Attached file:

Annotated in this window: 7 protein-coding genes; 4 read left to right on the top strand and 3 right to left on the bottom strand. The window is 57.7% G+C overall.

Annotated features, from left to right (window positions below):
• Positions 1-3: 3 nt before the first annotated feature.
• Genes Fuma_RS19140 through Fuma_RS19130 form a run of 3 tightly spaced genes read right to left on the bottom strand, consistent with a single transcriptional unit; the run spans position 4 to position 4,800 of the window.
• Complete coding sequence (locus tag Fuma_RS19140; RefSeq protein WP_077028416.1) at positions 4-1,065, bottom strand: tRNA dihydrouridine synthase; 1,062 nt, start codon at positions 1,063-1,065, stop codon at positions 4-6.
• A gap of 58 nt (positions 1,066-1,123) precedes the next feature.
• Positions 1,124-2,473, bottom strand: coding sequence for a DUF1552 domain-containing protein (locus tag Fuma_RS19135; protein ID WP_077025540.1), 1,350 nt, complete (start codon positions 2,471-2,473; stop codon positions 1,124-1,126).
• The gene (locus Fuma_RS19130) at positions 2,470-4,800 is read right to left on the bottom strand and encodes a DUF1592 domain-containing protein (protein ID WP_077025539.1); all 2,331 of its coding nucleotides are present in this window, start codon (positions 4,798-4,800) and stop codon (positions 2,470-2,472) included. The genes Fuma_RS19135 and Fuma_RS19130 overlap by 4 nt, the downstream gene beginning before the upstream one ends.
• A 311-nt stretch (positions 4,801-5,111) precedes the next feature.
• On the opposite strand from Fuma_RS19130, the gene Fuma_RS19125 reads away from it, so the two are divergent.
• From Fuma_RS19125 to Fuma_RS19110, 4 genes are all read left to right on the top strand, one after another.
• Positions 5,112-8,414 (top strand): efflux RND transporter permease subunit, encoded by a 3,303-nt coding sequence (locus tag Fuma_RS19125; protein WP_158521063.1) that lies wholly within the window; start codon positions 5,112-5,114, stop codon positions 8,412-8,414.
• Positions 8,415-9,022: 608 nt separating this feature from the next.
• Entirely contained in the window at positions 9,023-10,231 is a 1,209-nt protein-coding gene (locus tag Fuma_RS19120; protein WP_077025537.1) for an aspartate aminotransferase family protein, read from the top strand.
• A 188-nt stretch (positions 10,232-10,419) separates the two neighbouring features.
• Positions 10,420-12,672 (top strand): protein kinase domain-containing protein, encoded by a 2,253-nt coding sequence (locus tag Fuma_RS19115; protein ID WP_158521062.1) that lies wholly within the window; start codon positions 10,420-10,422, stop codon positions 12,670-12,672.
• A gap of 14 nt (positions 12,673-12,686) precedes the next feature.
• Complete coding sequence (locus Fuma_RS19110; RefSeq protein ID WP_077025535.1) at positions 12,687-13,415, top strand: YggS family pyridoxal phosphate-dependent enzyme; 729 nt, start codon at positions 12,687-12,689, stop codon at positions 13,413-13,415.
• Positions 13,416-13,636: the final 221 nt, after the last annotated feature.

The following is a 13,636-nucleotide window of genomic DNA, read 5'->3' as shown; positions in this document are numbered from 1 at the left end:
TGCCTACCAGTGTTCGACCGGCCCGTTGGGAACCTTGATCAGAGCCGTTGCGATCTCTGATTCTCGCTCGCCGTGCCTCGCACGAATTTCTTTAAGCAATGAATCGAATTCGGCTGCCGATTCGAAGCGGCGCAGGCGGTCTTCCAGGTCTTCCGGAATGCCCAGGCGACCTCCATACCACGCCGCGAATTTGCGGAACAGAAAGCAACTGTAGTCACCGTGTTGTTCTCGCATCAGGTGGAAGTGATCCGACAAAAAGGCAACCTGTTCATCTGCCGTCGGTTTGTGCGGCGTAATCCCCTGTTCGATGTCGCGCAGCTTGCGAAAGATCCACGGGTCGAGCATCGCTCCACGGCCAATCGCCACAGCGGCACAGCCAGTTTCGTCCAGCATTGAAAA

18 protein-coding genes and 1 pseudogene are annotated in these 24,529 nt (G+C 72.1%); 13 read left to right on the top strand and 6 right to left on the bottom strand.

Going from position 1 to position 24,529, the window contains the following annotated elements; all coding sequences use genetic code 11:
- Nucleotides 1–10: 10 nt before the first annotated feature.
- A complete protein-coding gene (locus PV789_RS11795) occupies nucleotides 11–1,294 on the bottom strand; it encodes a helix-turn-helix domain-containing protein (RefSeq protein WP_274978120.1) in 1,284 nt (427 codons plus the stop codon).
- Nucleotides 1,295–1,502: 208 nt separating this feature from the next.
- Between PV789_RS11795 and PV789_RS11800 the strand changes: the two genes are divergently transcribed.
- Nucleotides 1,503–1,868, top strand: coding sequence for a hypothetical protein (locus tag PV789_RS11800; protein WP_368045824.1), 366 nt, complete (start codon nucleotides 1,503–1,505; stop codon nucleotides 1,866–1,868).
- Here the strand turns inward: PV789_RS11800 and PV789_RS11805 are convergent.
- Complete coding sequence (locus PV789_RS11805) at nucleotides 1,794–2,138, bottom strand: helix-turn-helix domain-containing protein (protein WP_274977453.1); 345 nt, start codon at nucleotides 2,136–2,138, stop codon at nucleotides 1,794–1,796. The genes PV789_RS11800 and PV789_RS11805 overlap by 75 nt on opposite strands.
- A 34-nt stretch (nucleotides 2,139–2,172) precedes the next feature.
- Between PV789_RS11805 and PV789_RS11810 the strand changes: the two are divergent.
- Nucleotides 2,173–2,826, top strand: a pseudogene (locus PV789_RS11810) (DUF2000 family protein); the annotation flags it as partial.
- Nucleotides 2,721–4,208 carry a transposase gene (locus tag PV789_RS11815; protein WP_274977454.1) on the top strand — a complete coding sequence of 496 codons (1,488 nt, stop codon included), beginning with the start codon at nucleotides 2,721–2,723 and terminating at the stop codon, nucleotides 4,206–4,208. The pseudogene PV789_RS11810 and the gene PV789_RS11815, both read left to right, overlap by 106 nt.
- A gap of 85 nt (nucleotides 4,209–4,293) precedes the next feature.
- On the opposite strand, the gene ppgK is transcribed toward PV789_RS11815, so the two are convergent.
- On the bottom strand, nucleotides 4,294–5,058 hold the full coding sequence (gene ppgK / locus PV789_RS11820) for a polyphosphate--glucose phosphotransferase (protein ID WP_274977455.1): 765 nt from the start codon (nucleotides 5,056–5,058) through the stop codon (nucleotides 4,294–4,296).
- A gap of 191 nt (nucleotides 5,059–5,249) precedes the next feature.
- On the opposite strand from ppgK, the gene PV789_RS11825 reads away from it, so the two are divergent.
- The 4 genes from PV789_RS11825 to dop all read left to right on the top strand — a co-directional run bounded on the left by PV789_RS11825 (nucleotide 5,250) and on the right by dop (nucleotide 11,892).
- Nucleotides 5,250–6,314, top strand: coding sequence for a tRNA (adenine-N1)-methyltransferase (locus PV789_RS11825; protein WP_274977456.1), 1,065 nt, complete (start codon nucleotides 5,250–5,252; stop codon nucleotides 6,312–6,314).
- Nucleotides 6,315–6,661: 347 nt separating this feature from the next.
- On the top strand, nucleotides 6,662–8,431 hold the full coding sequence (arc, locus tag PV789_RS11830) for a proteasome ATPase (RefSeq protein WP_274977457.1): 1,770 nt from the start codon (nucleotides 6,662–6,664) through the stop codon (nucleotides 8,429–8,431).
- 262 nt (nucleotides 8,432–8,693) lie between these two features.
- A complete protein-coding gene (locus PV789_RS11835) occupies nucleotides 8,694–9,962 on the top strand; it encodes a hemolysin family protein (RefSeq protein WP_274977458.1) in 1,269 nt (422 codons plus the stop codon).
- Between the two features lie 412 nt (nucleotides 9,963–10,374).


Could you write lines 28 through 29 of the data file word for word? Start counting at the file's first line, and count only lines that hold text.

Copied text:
- Nucleotides 1,503–1,868, top strand: coding sequence for a hypothetical protein (locus tag PV789_RS11800; protein WP_368045824.1), 366 nt, complete (start codon nucleotides 1,503–1,505; stop codon nucleotides 1,866–1,868).
- Here the strand turns inward: PV789_RS11800 and PV789_RS11805 are convergent.